The Miami Dolphins have agreed to seek voter approval of tax dollars for Sun Life Stadium, with team executives dropping their objections to a referendum on the controversial plan, sources close to the matter said Saturday.

The Dolphins and County Mayor Carlos Gimenez expect to announce the referendum agreement on Monday, The Miami Herald has learned. Sen. Oscar Braynon, the Miami Gardens Democrat sponsoring a bill to bring Sun Life new state and county subsidies, would then change the proposed legislation to require a countywide vote on the plan, a source familiar with the Dolphins’ lobbying efforts said.

The Dolphins hope to get the issue before voters by May 22, when the NFL is expected to pick the host city for the 2016 Super Bowl, the 50th. The Dolphins have cited the bid to host that game as the reason to push for a quick decision on tax dollars to pay for about half of a proposed $400 million renovation.

Team owner Stephen Ross rejected the idea of a referendum as recently as last month, saying there wasn’t time. The apparent change in course comes days after Miami-Dade lawmakers left the stadium bill off their official list of priorities for this session in Tallahassee, a move that critics of the plan hailed as a big blow to the team’s chances in a Legislature already opposed to raising taxes.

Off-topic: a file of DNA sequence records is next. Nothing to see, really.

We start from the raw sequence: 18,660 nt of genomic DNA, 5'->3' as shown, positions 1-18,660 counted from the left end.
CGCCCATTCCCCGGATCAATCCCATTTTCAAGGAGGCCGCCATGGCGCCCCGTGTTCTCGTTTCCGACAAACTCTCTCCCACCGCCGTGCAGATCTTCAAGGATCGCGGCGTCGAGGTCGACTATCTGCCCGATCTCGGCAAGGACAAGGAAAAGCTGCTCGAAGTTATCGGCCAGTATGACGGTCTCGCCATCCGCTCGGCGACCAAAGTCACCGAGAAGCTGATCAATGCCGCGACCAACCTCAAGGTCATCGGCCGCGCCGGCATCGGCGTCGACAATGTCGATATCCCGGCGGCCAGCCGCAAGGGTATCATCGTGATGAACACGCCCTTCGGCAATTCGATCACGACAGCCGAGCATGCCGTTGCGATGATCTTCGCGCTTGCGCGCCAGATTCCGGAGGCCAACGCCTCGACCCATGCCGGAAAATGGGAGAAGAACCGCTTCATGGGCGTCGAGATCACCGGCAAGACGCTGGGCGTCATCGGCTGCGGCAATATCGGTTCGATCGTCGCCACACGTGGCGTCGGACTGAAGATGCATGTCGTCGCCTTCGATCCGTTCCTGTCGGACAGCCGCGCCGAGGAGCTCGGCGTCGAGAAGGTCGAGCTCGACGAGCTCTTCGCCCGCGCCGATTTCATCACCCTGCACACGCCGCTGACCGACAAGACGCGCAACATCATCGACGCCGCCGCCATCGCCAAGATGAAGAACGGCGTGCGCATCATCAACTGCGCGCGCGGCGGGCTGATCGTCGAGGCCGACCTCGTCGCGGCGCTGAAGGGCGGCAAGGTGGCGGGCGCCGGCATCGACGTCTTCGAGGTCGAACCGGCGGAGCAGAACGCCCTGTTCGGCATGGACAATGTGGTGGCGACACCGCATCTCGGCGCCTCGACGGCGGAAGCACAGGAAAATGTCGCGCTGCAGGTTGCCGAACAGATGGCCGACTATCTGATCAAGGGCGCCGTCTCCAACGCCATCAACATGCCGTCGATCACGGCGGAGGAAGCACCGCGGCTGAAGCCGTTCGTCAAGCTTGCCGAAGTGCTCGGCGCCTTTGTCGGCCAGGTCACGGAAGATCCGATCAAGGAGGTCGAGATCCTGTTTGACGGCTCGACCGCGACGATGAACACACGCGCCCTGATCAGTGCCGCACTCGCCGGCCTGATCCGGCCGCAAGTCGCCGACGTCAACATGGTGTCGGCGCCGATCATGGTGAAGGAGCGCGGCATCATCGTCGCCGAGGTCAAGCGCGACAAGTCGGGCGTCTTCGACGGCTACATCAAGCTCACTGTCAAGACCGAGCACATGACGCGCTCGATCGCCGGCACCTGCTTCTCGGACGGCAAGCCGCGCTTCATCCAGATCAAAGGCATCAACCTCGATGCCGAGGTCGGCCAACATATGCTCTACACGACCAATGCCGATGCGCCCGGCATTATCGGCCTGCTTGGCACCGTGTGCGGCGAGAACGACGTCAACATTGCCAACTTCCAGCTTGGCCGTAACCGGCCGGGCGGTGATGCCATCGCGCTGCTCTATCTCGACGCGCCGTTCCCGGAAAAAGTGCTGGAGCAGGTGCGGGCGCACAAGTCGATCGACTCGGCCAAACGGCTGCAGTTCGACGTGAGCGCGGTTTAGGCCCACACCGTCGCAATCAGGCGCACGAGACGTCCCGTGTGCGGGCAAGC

By agreeing to a referendum, the Dolphins would test the lingering backlash against the 2009 deal that gave the Marlins a new ballpark largely funded by taxpayers. The Dolphins see their plan as more palatable, since Ross has agreed to use private dollars to pay for at least $201 million of the project, with state and county funds paying no more than $199 million.

Ross would likely use a mix of team and NFL funds, and some finance authorities have said NFL money could match the Dolphins’ contribution dollar for dollar.